The Wi-Fi performance compared to my 6S was a bit odd because I found using the Okla. Speedtest app, the ping was lower on the Rainbow 2 whilst the download sat at almost 40Mb/s lower than my 6S, the upload, however, was 1Mb/s higher which is a good thing so obviously the chipset used inside this is inferior overall, I think it will be fine in terms of the fact that its more than likely your internet connection if you are on anything but Virgin Media in the UK is going to be lower than this speed so I doubt it would be a bottleneck for most people.
The best this phone can do is 3G so if you were looking for a mobile powerhouse in the Cubot Rainbow 2, your probably not going to be looking for this. The speeds were quite paltry with the download being 3.49Mb/s and upload being 0.71Mb/s on the Three network with a ping of 46 Ms. In order to keep a fair test I used an iPhone 7 Plus on the Three network but disabled 4G to get a more accurate representation and got 6.24 Mb/s on the download with 0.31 Mb/s for the upload speed and a ping of 48 Ms so I guess it’s down to the margin of error for the ping and the upload speeds but you will see a fair bit of difference with the 3G micro SIM’s. This means if you only occasionally use data outside or have a limited data level such as 500MB or 1GB this is probably going to be okay.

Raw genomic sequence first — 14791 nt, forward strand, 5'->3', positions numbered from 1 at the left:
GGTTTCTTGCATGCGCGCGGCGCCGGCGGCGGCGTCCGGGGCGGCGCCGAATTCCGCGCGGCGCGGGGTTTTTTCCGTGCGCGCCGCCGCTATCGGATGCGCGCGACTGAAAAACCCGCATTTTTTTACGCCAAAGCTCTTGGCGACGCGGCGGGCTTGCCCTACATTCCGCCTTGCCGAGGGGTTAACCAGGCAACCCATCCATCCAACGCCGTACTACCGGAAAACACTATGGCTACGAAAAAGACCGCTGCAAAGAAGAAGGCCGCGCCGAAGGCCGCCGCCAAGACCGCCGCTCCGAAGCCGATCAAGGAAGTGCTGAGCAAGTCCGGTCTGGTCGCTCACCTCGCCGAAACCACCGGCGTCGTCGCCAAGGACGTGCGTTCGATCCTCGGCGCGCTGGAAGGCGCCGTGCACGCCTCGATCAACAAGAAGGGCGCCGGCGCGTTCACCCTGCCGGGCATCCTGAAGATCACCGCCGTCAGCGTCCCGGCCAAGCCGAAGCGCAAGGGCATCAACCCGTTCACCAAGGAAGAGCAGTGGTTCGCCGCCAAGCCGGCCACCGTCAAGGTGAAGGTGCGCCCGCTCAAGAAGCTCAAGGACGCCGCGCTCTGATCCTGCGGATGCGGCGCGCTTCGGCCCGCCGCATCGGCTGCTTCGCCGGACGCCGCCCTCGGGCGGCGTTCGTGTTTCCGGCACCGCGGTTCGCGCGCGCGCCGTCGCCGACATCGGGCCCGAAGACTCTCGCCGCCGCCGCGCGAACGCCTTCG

I used Androbench to do some memory benchmarks and this is something I have not previously done but I think it’s an important factor with the recent #MemoryGate on the Samsung Galaxy S8. The sequential read speeds were 67.24MB/s with sequential writes being 11.1MB/s. The read speeds are about 1/6 of the 6S’s whilst the write speeds are about 1/15 of the 6S so you will see a pretty dramatic difference if you are going from an iPhone to the Cubot Rainbow 2 if you do a lot of moving around of files. But I personally didn’t find a huge speed difference apart from when rebooting the phone where I had to give it a minute or two to allow the software to catch up.
So, for the 8MP primary camera on the Cubot Rainbow 2 which is interpolated to 13MP using software, the sensor takes around 1 second to focus and the saturation of the sensor is on the saturated side of the spectrum which does mean it’s not perfectly colour accurate. However, I think it’s perfect for a starter smartphone as its unlikely you will be shooting for any photography competitions with this phone unless you are a master of photo editing. Uploads to Social media will be fine but the phone has good low light performance and in lower light levels you will find the sensor will add a little bit of grain but the actual image will be much brighter so I think it’s a fair trade-off.
Very few phones have front facing cameras with flash’s and this is the first I have used with that functionality built in so this is a cool thing to play around with and personally the front facing camera is actually really good in terms of sharpness and overall colour and even in medium lighting you can get a really good selfie. The overall angle of the lens is good enough and its pretty much identical to my 6S so I am happy with the performance from the front facing camera.
The improvements on this are pretty significant as Android 7.0 somewhat future proofs it, however, the updates are not always certain with these budget smartphones and till now I haven’t had any robust software updates.